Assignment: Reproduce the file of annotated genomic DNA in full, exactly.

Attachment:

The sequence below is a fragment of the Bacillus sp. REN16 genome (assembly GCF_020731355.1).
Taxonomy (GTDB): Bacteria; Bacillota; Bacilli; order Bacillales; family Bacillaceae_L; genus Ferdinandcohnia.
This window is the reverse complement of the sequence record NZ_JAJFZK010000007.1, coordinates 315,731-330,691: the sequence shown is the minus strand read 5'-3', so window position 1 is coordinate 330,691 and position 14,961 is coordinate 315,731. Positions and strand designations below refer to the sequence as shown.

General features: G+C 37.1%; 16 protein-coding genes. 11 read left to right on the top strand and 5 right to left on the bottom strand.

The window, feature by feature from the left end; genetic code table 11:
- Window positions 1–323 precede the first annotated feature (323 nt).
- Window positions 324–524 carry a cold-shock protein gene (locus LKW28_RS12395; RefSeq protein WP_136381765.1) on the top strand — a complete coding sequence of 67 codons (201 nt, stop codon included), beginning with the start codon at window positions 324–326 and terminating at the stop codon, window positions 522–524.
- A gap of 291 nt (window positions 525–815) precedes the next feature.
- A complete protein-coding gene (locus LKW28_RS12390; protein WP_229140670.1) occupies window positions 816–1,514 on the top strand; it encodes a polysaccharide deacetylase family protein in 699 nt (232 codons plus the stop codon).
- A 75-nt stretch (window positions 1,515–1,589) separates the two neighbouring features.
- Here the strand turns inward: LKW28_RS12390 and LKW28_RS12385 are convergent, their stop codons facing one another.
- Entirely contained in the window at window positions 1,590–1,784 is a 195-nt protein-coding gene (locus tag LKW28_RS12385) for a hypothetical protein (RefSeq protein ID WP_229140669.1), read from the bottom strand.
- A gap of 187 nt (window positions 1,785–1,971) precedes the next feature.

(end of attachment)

The sequence below is a fragment of the Bacillus sp. REN16 genome (assembly GCF_020731355.1).
Taxonomy (GTDB): Bacteria; Bacillota; Bacilli; order Bacillales; family Bacillaceae_L; genus Ferdinandcohnia.
This window is the reverse complement of the sequence record NZ_JAJFZK010000007.1, coordinates 315,731-330,691: the sequence shown is the minus strand read 5'-3', so window position 1 is coordinate 330,691 and position 14,961 is coordinate 315,731. Positions and strand designations below refer to the sequence as shown.

General features: G+C 37.1%; 16 protein-coding genes. 11 read left to right on the top strand and 5 right to left on the bottom strand.

The window, feature by feature from the left end; genetic code table 11:
- Window positions 1–323 precede the first annotated feature (323 nt).
- Window positions 324–524 carry a cold-shock protein gene (locus LKW28_RS12395; RefSeq protein WP_136381765.1) on the top strand — a complete coding sequence of 67 codons (201 nt, stop codon included), beginning with the start codon at window positions 324–326 and terminating at the stop codon, window positions 522–524.
- A gap of 291 nt (window positions 525–815) precedes the next feature.
- A complete protein-coding gene (locus LKW28_RS12390; protein WP_229140670.1) occupies window positions 816–1,514 on the top strand; it encodes a polysaccharide deacetylase family protein in 699 nt (232 codons plus the stop codon).
- A 75-nt stretch (window positions 1,515–1,589) separates the two neighbouring features.
- Here the strand turns inward: LKW28_RS12390 and LKW28_RS12385 are convergent, their stop codons facing one another.
- Entirely contained in the window at window positions 1,590–1,784 is a 195-nt protein-coding gene (locus tag LKW28_RS12385) for a hypothetical protein (RefSeq protein ID WP_229140669.1), read from the bottom strand.
- A gap of 187 nt (window positions 1,785–1,971) precedes the next feature.